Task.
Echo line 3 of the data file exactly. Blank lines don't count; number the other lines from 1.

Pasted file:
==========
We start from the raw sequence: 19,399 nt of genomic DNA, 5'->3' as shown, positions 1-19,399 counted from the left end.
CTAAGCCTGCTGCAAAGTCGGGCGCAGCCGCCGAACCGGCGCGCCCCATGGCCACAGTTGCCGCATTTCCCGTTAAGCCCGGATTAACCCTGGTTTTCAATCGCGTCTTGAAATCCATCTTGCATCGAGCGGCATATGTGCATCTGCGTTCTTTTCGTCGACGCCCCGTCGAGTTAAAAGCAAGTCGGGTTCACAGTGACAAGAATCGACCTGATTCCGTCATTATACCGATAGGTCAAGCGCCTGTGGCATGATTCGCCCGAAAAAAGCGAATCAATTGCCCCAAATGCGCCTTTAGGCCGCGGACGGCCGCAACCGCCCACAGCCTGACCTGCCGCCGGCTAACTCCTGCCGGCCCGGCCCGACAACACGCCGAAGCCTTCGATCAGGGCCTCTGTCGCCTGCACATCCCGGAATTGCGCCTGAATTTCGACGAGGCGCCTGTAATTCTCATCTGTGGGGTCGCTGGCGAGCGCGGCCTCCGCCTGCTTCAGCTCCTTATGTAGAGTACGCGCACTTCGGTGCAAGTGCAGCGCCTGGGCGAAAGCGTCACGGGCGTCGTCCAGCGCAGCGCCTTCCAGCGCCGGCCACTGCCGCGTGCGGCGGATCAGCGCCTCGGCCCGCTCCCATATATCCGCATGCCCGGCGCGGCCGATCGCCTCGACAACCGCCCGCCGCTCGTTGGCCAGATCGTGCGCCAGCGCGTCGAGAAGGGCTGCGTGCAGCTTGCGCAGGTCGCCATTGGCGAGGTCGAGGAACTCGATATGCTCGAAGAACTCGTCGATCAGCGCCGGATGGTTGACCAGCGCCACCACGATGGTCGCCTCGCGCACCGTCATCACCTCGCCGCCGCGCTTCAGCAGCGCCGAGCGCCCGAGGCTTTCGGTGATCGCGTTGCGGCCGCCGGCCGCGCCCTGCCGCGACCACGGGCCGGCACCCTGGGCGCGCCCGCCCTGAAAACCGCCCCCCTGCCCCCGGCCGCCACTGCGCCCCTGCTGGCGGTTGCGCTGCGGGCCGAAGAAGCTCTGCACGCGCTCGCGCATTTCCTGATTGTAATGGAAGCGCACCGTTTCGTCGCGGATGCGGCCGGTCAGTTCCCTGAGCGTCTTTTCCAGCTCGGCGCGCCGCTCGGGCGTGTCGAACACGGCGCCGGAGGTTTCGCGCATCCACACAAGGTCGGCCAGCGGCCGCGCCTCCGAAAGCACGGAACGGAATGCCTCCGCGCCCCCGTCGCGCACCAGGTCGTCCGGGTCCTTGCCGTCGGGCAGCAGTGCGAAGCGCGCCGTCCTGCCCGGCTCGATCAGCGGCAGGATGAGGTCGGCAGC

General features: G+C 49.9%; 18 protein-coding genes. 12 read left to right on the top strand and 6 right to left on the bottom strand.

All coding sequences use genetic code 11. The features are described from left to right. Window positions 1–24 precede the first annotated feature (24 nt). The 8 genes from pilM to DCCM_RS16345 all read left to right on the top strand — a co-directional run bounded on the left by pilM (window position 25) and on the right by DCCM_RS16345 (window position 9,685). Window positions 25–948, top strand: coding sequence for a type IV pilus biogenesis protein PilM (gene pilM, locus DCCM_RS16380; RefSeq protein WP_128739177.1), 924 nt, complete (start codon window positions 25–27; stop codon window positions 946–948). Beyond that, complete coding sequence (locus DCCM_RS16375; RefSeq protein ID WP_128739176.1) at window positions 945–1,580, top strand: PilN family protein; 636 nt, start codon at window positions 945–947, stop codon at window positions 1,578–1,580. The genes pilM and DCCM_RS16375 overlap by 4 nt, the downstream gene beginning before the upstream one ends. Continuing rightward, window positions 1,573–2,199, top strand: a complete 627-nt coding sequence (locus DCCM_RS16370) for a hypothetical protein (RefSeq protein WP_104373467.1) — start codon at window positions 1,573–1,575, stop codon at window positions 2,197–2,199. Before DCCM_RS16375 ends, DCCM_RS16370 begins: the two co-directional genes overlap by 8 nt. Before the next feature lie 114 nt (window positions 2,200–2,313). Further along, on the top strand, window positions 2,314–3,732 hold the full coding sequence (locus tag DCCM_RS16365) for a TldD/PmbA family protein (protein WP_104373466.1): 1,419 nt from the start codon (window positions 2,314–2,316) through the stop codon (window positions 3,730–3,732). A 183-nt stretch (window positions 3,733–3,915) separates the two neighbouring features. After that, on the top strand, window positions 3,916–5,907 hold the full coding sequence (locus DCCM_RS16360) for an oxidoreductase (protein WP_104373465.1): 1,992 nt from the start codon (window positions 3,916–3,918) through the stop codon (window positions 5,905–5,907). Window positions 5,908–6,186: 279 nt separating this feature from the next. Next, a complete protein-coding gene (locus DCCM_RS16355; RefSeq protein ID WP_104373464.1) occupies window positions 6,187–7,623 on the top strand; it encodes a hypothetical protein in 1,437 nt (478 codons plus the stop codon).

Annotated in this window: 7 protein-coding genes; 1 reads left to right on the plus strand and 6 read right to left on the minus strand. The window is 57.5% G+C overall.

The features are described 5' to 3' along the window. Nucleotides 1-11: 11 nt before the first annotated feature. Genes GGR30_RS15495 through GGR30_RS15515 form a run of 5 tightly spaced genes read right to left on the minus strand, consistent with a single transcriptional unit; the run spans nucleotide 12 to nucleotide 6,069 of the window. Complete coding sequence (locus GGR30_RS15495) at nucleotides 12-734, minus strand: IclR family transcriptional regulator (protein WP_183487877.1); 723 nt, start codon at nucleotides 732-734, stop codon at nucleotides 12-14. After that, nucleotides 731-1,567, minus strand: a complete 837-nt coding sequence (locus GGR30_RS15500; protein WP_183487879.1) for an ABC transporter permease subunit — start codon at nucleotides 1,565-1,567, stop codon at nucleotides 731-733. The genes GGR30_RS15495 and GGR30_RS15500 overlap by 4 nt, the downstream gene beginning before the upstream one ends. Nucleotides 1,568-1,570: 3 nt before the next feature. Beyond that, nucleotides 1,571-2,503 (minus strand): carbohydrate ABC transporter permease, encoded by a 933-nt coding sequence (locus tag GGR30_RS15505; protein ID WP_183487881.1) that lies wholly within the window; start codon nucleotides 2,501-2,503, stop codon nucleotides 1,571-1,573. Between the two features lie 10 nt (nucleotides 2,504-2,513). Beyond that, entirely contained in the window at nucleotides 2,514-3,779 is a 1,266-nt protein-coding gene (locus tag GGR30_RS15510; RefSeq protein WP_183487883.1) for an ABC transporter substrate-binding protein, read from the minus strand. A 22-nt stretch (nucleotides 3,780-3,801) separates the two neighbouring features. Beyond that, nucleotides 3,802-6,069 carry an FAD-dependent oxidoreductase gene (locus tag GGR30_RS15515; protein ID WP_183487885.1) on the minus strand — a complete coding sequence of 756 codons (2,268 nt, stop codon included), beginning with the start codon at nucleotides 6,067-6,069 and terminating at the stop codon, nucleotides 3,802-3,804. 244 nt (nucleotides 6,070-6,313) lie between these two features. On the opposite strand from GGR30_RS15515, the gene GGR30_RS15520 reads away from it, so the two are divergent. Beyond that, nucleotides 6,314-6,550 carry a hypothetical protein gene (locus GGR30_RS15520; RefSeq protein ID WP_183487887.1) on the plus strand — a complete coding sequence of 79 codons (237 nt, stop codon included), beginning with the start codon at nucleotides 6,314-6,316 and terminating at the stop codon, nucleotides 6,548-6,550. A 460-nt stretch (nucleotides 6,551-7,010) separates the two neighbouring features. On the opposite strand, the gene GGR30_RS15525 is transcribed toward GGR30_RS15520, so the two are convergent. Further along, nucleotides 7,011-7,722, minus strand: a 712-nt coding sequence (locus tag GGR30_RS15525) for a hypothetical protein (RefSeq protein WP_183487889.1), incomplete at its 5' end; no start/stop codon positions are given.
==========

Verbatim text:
General features: G+C 49.9%; 18 protein-coding genes. 12 read left to right on the top strand and 6 right to left on the bottom strand.